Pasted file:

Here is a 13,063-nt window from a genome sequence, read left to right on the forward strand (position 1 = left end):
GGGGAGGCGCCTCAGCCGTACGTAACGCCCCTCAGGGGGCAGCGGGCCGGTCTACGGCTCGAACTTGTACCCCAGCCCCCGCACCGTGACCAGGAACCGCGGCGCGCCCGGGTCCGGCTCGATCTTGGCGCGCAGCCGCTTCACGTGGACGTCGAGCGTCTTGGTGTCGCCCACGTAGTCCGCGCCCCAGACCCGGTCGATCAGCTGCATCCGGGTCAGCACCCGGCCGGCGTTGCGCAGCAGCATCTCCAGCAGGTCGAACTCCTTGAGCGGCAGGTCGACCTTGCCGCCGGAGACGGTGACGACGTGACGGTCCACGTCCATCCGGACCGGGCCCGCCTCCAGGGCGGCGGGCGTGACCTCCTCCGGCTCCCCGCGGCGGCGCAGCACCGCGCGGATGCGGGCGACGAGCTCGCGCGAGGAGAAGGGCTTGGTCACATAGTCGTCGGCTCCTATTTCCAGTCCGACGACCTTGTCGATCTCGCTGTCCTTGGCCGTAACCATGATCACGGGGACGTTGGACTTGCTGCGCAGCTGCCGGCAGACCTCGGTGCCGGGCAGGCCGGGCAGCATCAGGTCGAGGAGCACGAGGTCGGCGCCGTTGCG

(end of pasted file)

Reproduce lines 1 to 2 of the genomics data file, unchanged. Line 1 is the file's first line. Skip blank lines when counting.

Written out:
Here is a 13,063-nt window from a genome sequence, read left to right on the forward strand (position 1 = left end):
GGGGAGGCGCCTCAGCCGTACGTAACGCCCCTCAGGGGGCAGCGGGCCGGTCTACGGCTCGAACTTGTACCCCAGCCCCCGCACCGTGACCAGGAACCGCGGCGCGCCCGGGTCCGGCTCGATCTTGGCGCGCAGCCGCTTCACGTGGACGTCGAGCGTCTTGGTGTCGCCCACGTAGTCCGCGCCCCAGACCCGGTCGATCAGCTGCATCCGGGTCAGCACCCGGCCGGCGTTGCGCAGCAGCATCTCCAGCAGGTCGAACTCCTTGAGCGGCAGGTCGACCTTGCCGCCGGAGACGGTGACGACGTGACGGTCCACGTCCATCCGGACCGGGCCCGCCTCCAGGGCGGCGGGCGTGACCTCCTCCGGCTCCCCGCGGCGGCGCAGCACCGCGCGGATGCGGGCGACGAGCTCGCGCGAGGAGAAGGGCTTGGTCACATAGTCGTCGGCTCCTATTTCCAGTCCGACGACCTTGTCGATCTCGCTGTCCTTGGCCGTAACCATGATCACGGGGACGTTGGACTTGCTGCGCAGCTGCCGGCAGACCTCGGTGCCGGGCAGGCCGGGCAGCATCAGGTCGAGGAGCACGAGGTCGGCGCCGTTGCG